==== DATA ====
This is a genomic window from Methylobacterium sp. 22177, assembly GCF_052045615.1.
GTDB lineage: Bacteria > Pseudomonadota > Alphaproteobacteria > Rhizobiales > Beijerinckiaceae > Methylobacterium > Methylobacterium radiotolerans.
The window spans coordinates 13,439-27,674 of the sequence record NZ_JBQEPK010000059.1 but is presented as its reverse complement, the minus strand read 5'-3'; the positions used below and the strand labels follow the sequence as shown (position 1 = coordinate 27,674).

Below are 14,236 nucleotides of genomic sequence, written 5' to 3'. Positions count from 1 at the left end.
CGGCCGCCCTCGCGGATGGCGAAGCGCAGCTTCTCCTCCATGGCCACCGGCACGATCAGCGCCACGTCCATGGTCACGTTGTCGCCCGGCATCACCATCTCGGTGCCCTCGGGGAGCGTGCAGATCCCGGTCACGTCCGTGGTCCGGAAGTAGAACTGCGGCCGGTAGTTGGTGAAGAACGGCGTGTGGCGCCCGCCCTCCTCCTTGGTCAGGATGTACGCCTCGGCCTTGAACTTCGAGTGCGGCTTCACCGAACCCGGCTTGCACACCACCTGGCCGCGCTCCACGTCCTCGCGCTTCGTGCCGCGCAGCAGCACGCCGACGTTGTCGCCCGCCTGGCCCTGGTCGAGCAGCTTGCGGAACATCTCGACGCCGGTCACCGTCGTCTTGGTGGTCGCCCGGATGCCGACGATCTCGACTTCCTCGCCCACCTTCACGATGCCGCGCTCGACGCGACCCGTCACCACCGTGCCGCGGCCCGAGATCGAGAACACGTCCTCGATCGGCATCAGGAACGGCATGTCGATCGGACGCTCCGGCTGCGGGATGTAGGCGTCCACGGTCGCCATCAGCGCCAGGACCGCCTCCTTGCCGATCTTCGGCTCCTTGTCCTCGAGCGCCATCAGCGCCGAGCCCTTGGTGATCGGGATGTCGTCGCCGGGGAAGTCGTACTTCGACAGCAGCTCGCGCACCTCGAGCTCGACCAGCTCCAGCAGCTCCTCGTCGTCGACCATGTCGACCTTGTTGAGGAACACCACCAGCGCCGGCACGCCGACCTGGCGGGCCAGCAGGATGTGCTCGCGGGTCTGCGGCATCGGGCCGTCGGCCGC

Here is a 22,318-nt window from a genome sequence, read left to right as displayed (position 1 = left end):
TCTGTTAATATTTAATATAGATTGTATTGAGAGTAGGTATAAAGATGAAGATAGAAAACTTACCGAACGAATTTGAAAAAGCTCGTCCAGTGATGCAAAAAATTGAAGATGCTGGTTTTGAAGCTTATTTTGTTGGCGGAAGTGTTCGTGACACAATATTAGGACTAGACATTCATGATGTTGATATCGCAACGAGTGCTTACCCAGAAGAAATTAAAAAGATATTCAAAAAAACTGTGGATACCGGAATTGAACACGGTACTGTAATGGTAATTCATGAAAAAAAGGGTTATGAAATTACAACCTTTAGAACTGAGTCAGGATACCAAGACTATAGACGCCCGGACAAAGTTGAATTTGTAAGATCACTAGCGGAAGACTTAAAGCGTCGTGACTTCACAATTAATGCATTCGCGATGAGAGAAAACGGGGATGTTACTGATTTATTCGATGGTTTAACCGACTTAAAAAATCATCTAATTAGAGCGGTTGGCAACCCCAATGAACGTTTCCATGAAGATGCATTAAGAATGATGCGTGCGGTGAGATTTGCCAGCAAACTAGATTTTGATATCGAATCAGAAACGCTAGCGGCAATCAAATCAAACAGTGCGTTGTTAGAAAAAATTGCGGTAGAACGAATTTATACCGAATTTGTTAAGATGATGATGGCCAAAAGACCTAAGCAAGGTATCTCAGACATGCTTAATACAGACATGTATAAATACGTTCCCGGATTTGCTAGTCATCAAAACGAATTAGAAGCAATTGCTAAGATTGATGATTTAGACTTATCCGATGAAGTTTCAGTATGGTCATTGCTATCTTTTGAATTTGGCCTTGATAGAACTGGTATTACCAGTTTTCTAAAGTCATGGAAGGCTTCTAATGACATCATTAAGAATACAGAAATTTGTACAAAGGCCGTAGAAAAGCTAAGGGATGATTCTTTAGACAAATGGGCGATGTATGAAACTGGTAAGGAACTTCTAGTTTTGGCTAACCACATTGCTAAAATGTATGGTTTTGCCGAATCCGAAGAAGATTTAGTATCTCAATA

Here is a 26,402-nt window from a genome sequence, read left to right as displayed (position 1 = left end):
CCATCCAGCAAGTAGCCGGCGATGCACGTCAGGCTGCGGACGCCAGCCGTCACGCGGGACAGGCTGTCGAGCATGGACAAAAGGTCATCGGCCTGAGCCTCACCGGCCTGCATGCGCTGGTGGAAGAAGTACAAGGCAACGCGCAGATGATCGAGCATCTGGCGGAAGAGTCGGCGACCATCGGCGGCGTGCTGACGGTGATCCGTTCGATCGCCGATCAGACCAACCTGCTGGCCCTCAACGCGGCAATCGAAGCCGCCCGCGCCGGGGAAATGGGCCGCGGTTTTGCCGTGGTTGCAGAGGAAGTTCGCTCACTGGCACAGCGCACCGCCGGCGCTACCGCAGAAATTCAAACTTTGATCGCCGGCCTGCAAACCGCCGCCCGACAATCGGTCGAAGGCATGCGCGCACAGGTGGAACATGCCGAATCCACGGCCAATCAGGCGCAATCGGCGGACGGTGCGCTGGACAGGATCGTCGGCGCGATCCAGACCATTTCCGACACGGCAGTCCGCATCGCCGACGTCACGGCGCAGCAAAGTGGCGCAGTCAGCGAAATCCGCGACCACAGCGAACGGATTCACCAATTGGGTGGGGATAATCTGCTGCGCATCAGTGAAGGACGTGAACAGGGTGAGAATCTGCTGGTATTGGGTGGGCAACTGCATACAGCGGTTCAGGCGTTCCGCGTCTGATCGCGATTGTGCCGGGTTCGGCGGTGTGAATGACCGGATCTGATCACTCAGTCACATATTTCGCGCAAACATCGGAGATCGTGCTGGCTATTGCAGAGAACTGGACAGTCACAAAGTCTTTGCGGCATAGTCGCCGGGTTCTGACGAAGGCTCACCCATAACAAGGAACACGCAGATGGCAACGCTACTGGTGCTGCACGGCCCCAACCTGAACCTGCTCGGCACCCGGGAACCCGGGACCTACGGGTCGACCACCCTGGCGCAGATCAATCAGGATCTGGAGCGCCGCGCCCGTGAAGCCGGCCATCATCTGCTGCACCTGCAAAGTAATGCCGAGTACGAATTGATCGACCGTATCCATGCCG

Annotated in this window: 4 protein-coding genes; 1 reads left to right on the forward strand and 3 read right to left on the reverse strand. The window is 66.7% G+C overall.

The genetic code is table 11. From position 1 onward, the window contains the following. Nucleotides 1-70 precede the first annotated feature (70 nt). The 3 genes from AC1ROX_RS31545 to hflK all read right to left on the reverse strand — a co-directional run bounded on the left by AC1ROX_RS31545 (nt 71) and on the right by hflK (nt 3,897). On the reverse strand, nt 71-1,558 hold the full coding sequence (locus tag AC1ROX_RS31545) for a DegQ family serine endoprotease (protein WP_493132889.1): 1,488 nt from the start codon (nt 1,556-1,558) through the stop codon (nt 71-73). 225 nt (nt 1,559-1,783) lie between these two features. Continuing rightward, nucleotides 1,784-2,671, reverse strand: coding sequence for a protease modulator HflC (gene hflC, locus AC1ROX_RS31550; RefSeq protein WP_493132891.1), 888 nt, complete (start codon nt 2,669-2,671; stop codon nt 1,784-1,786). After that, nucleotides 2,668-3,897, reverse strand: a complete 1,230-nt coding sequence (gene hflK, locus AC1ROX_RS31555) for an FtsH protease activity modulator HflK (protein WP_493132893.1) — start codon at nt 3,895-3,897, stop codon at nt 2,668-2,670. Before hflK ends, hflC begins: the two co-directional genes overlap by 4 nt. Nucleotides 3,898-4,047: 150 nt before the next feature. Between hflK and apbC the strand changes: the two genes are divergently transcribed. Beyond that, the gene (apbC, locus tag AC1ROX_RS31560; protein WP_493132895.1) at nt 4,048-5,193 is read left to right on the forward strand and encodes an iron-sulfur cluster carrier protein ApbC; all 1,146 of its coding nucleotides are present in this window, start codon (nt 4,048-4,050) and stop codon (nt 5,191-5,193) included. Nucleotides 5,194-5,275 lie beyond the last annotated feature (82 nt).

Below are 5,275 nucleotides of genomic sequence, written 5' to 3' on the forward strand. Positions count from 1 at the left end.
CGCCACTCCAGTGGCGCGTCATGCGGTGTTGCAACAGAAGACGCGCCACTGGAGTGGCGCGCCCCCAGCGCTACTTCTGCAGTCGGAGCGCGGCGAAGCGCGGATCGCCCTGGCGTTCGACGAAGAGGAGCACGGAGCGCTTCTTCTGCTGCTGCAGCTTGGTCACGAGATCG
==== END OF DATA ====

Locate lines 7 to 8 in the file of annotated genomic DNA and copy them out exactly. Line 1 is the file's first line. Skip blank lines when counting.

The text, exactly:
TCTGTTAATATTTAATATAGATTGTATTGAGAGTAGGTATAAAGATGAAGATAGAAAACTTACCGAACGAATTTGAAAAAGCTCGTCCAGTGATGCAAAAAATTGAAGATGCTGGTTTTGAAGCTTATTTTGTTGGCGGAAGTGTTCGTGACACAATATTAGGACTAGACATTCATGATGTTGATATCGCAACGAGTGCTTACCCAGAAGAAATTAAAAAGATATTCAAAAAAACTGTGGATACCGGAATTGAACACGGTACTGTAATGGTAATTCATGAAAAAAAGGGTTATGAAATTACAACCTTTAGAACTGAGTCAGGATACCAAGACTATAGACGCCCGGACAAAGTTGAATTTGTAAGATCACTAGCGGAAGACTTAAAGCGTCGTGACTTCACAATTAATGCATTCGCGATGAGAGAAAACGGGGATGTTACTGATTTATTCGATGGTTTAACCGACTTAAAAAATCATCTAATTAGAGCGGTTGGCAACCCCAATGAACGTTTCCATGAAGATGCATTAAGAATGATGCGTGCGGTGAGATTTGCCAGCAAACTAGATTTTGATATCGAATCAGAAACGCTAGCGGCAATCAAATCAAACAGTGCGTTGTTAGAAAAAATTGCGGTAGAACGAATTTATACCGAATTTGTTAAGATGATGATGGCCAAAAGACCTAAGCAAGGTATCTCAGACATGCTTAATACAGACATGTATAAATACGTTCCCGGATTTGCTAGTCATCAAAACGAATTAGAAGCAATTGCTAAGATTGATGATTTAGACTTATCCGATGAAGTTTCAGTATGGTCATTGCTATCTTTTGAATTTGGCCTTGATAGAACTGGTATTACCAGTTTTCTAAAGTCATGGAAGGCTTCTAATGACATCATTAAGAATACAGAAATTTGTACAAAGGCCGTAGAAAAGCTAAGGGATGATTCTTTAGACAAATGGGCGATGTATGAAACTGGTAAGGAACTTCTAGTTTTGGCTAACCACATTGCTAAAATGTATGGTTTTGCCGAATCCGAAGAAGATTTAGTATCTCAATA

Here is a 26,402-nt window from a genome sequence, read left to right as displayed (position 1 = left end):